There is a history of behavioral techniques that either did not work or would not be feasible long-term. Hence the meme, “If you know one kid with Asperger’s, you know one kid with Asperger’s.” Predictably, a lot of trial and error; hit or miss is involved.
Once the family was preparing to go out to dinner for my husband’s birthday. Dad asked Joshua to shave and change his appropriate-for-lounging-around-the-house-but-not-for dinner-at-a-nice-restaurant clothing (even in casual Southern California.) “Why does it matter? I’m not hurting anyone,” Joshua insisted. Dad explained that if Joshua failed to comply, he could stay home. That seemed rather harsh, but Roland* has never been the disciplinarian, and when I got in the car, Joshua was triumphantly there too; ratty shirt, loose sweatpants, unshaven. Josh knows his dad makes threats and rarely follows through.
Details about the facial hair: A nice, well-maintained beard or even the two-day growth look which the Millennials consider sexy wouldn’t be problematic. However, Joshua sported a patchy mess plus thick sideburns that haven’t been in style since I was in high school.
Research demonstrates that a teen is more likely to listen to a friend if they tune out family suggestions. So, I enlisted his best pal Will* to apply peer pressure. “Dude, those sideburns went out in the 70’s. This isn’t the Partridge Family.” This was to no avail.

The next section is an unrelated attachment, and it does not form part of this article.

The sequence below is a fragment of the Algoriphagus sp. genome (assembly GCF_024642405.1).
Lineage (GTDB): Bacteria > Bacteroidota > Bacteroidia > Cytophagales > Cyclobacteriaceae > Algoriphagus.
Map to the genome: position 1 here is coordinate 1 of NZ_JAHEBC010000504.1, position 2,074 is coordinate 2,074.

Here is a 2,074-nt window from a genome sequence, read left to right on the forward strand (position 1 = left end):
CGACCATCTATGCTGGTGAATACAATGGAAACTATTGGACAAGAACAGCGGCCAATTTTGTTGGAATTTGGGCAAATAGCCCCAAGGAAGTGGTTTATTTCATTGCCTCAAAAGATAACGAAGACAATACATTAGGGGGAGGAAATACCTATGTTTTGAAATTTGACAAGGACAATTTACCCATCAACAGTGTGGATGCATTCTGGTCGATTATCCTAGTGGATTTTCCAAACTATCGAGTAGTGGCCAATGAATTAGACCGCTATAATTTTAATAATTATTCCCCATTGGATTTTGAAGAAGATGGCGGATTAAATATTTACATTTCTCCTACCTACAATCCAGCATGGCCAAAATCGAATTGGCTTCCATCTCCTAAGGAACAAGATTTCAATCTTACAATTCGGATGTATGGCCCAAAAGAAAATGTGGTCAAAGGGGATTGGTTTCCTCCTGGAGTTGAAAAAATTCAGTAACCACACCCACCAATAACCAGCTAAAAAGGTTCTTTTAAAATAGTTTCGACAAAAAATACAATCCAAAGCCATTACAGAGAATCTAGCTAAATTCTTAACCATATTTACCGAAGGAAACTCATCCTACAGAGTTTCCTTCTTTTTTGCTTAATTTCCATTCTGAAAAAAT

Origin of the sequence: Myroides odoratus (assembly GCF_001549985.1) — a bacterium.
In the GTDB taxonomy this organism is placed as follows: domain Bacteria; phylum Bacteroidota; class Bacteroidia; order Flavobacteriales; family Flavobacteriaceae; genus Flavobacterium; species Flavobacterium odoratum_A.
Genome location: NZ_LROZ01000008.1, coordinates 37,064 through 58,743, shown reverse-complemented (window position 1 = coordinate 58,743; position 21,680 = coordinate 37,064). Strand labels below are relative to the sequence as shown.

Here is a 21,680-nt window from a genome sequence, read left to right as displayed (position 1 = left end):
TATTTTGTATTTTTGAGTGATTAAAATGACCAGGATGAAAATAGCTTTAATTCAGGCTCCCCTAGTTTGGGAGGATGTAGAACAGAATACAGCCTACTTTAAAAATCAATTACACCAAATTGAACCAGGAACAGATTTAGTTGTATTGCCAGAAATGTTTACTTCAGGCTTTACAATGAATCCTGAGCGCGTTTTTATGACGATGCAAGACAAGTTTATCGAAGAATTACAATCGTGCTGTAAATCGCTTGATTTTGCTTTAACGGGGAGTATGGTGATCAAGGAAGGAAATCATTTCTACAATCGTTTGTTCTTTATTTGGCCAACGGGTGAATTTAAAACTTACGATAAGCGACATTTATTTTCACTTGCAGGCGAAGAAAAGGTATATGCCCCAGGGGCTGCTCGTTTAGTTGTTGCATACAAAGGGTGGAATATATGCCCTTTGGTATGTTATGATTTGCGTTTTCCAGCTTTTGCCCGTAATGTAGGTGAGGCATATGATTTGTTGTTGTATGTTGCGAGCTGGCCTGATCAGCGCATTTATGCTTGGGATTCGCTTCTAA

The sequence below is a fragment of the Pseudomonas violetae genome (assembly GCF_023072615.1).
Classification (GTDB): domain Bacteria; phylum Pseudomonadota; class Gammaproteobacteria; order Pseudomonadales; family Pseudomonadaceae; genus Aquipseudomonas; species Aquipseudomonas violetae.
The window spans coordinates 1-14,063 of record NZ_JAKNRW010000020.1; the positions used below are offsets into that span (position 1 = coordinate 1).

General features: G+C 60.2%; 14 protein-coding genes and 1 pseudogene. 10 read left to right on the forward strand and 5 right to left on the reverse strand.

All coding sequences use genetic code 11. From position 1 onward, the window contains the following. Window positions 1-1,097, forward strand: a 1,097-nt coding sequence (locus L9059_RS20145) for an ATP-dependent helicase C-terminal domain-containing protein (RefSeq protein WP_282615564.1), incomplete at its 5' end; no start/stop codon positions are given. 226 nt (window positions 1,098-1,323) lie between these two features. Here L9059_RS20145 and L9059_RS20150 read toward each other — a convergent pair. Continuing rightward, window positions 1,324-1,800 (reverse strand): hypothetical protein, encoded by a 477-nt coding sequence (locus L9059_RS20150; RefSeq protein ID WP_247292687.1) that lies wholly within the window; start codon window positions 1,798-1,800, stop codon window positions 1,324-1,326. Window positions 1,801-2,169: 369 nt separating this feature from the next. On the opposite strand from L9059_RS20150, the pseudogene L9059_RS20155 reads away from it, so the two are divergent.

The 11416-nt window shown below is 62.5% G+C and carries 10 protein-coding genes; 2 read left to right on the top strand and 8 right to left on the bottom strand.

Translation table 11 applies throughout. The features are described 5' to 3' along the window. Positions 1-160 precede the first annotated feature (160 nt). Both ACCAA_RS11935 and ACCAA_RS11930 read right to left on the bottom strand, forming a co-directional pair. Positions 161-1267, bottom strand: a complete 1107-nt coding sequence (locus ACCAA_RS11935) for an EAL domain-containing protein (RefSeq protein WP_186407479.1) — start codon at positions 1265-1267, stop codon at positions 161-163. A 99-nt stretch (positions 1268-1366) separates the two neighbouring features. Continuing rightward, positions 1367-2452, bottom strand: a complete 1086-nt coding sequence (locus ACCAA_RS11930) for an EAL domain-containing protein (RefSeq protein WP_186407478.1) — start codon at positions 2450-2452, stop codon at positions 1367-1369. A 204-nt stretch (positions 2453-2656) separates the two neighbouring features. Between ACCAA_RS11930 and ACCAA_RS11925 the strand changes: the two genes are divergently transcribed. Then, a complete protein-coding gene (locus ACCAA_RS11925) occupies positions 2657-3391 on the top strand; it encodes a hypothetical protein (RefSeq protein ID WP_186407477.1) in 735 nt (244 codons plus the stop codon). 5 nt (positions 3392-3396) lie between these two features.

The next day I was shocked to see Joshua in the bathroom, electric razor in hand. I waited until he was finished as I didn’t want to interrupt the flow of this magical moment. “You look great! I love to see your handsome face. I guess you got tired of the face fuzz? I tried to sound casual. “No,” Joshua replied. He pulled some bills out of his pocket. “Dad gave me $50.” Perhaps this is stretching the parameters of Dan’s research a bit, but we know that when you pay someone for something that they would (or should) do for free, you have to pay them adequately. But Joshua’s dad wasn’t thinking about the long-term implications of his incentive (read bribe.) Once a financial reward or penalty is employed, withdrawing it can lead to a worse situation (daycare example). Totaling the pain of paying, Josh needed to shave twice a week, which would add up to $100 per week, with a yearly expenditure of almost $5,000.00 At that rate, we could either afford to pay our son’s University tuition or keep him cleanly shaven.